So one of the problems with this idea of using race to guide diagnoses is that there are probabilistic events, it's probably the case that, you know, certain symptoms could be sickle cell in an African-American more likely than they would be in somebody of other ancestries, but not always the case. And it's very hard to sort of translate the probabilistic information into good, clinically useful diagnostic information. But I think...

FLATOW: Let me get an answer from Esteban.

Dr. BURCHARD: Sure. So that - Dr. Ossorio's completely right. But what the subtlety here is that I said it's an integrated process, so we try to use every tool in our tool box to make a clinical decision. So it's more likely that if a person has symptoms that are consistent with sickle cell, that it's likely that they'd be African-American, less likely to be Caucasian.

That is not the only clue that we will rely on. We would rely on blood tests and so forth. Now, until we get to the point where we're genetically testing everybody, we have to use these clues to help us make a clinical decision. And it's very clear that there are genetic risk factors that are population specific, and the FDA, the Food and Drug Administration, is acting on that.

So for example, one of the most prominent ones is the recent treatments for epilepsies that we know that there are genetic mutations that are specific to Asian populations. And in fact there's an FDA black box warning, if you're going to get medication for epilepsy and you're Asian, you need to be genetically tested to see whether not you have this particular mutation.

FLATOW: All right. Let me interrupt and say that this is SCIENCE FRIDAY from NPR News. And so the...

Dr. GOODMAN: So the one - the last thing that I wanted to say about the sickle cell disease or cystic fibrosis, where Dr. Pilar Ossorio mentioned that African-Americans are benefiting - what this really reflects is that today, 2010, we are looking at a cross section of time of how we view race. With an increased appreciation of interracial marriages, what we call admixture, we're seeing that more European genes are coming into the African-American population to highlight Dr. Ossorio's example.

And so, yes, she's right that in Wisconsin, the population that benefit the most from cystic fibrosis testing were African-Americans, is because they are part European, so to speak. And therefore, as those genes come in to the African-American population, we are going to see genes that are more prevalent in European populations popping up in the African-American population.

And that is the beauty of our changing population. We can leverage the mixture in these populations to scientific advantage, particularly recently mixed populations - African-Americans, Latino Americans, Filipino Americans, and what we know about race today in 2010 is not going to be same what we know about race in 100 years from now. It's a dynamic process.

FLATOW: Dr. Ossorio, did you want to jump in there?

Dr. OSSORIO: Oh, well, sure. I - so I think part of what happens is that when scientists say something like a gene is - or an allele, a version of a gene is specific to a certain racial group of people, sort of non-experts might think that that means that gene just isn't present in anybody else in any other racial group, and that it might - people might infer that, well, it's always present in people, say, of Asian ancestry, if we say a gene is - if someone says a gene is specific for that group. That's not really what scientists mean. So it means that that version of a gene may or may not be in an Asian person. And in fact, it maybe in people of other races exactly because - of course races aren't really separate.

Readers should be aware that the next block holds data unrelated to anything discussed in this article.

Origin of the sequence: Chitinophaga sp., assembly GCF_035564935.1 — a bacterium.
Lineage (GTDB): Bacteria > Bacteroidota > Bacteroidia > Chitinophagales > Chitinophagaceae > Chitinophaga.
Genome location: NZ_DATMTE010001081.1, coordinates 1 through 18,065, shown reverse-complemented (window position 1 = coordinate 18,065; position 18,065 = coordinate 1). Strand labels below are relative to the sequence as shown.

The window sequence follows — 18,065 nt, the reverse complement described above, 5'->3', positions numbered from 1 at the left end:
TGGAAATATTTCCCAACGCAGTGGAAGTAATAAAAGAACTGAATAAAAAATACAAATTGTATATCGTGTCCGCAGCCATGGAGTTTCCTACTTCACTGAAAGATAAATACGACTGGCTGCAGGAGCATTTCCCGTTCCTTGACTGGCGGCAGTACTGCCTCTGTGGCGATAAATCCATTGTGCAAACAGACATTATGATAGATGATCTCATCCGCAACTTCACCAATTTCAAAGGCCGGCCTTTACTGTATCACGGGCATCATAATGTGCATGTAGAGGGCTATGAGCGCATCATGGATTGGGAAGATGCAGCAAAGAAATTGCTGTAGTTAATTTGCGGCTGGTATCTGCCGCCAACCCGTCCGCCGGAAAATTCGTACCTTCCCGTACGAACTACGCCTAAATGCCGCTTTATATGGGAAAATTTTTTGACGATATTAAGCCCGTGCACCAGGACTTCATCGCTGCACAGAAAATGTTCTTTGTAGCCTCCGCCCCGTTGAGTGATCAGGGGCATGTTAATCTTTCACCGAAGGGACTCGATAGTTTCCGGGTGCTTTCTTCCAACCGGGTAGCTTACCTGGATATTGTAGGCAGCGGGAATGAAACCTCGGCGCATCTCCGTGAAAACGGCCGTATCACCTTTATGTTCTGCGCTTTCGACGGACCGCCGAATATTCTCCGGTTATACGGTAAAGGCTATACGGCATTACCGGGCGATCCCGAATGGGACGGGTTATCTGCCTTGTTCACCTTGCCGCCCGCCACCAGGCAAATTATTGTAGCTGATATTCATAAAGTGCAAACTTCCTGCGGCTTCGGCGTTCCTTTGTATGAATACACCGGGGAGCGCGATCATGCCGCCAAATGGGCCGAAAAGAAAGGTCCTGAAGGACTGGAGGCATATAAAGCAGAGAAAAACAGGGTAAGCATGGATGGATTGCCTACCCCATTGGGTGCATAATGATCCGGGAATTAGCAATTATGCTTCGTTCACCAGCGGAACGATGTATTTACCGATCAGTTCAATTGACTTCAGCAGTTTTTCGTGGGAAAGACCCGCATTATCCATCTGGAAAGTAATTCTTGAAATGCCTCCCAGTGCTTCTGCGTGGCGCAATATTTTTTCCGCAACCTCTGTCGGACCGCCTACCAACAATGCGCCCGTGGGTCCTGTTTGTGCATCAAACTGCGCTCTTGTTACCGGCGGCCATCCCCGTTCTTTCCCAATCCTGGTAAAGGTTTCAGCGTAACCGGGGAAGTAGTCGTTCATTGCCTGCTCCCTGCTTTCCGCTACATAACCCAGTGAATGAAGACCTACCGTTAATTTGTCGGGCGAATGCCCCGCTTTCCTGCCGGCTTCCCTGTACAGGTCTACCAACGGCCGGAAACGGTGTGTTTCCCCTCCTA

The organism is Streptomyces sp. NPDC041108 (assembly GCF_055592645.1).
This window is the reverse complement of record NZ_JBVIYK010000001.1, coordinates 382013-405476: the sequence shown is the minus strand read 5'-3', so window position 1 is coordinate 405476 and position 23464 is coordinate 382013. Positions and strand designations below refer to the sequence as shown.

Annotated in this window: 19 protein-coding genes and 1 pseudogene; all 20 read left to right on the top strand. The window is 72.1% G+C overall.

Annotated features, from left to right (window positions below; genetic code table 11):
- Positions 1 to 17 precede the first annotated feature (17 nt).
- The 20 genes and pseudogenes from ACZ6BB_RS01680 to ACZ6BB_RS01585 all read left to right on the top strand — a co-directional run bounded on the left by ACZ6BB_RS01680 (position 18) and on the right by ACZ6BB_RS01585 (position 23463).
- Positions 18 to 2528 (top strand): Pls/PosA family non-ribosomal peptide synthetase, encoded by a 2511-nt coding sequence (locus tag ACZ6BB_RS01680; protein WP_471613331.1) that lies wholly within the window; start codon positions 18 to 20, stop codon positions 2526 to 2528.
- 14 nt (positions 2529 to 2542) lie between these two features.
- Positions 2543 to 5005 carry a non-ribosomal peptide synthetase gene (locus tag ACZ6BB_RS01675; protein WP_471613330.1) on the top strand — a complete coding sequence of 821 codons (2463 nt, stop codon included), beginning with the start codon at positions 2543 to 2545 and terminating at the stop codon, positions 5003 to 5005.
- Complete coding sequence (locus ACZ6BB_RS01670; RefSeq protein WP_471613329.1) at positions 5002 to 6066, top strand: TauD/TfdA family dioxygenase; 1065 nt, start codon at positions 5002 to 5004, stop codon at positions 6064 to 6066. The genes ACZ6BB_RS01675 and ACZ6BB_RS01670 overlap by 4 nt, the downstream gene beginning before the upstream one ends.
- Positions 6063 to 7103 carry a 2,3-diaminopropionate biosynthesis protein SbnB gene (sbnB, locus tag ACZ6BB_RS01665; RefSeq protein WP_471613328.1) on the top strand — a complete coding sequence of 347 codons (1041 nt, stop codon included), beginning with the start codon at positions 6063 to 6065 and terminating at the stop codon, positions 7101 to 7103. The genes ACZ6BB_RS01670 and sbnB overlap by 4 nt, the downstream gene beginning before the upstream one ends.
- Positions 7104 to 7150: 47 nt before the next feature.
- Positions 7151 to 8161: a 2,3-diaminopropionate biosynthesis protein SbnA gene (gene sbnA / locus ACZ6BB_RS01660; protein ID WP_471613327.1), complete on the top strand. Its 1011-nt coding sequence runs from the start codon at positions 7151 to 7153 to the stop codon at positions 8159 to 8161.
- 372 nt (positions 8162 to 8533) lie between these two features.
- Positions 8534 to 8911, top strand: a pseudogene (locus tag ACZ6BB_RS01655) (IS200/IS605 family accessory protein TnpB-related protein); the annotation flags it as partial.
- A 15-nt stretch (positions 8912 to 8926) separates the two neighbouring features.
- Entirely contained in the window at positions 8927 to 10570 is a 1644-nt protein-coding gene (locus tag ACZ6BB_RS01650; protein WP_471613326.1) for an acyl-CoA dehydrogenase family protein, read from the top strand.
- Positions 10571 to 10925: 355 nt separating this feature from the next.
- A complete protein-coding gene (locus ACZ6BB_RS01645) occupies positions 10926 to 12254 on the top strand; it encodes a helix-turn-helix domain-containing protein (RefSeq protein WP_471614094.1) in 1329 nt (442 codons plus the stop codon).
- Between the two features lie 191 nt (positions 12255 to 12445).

(Soundbite of laughter)

FLATOW: So we just created...

Dr. OSSORIO: And people are intermarrying...

FLATOW: So we created convenient hook.

Dr. OSSORIO: ...it's just that we found it.

FLATOW: Yeah...

Dr. OSSORIO: Exactly.

FLATOW: It's just a convenient hook to talk about.

Dr. OSSORIO: And it's partly because...

FLATOW: Yeah.

Dr. OSSORIO: ...we're looking at gene variants that arise at a particular time and place in human history. And so perhaps a gene variant arose somewhere on the Asian continent, it's spreading there. It's more common there. We found it there.

(Soundbite of laughter)

Dr. OSSORIO: But that doesn't mean that it's not in people of other races ever.

FLATOW: Quick comment, Dr. Goodman?

Dr. GOODMAN: Yeah. Well, your idea of the convenient hook is - or races being a tool makes some sense. But it's also a very old tool or hook, and it's one that - maybe that was the only things we had to us 150 years ago when we looked out and we saw that it really did see him like there were three, four or five people that work very, very different. But now we know that there are subtle, gradual variations from person to person. And as Dr. Burchard said, you know, races - the mix of race is constantly changing. And so the problem is that we then make some sort of generalization about race, but it's based on a notion of race that no longer exists anymore. It might have existed 30 or 40 or 50 years ago.

And so to go back to the idea of the toolkit, I just think we have much, much better tools right now. And race remains important because there are huge racial differences in health, and we need to understand those. But the problem is that right now, by just saying race, we're not sure if they're due to genetics or some aspect of lived experience. And I think that's where the science of the next decade really needs to step up.

FLATOW: All right. Speaking of science, we have to take a break on SCIENCE FRIDAY, come back. We'll talk more with Dr. Esteban Gonzalez, Pilar Ossorio, and Alan Goodman. Stay with us. 1-800-989-8255. Also twittering at scifri. So stay with us. We'll be right back.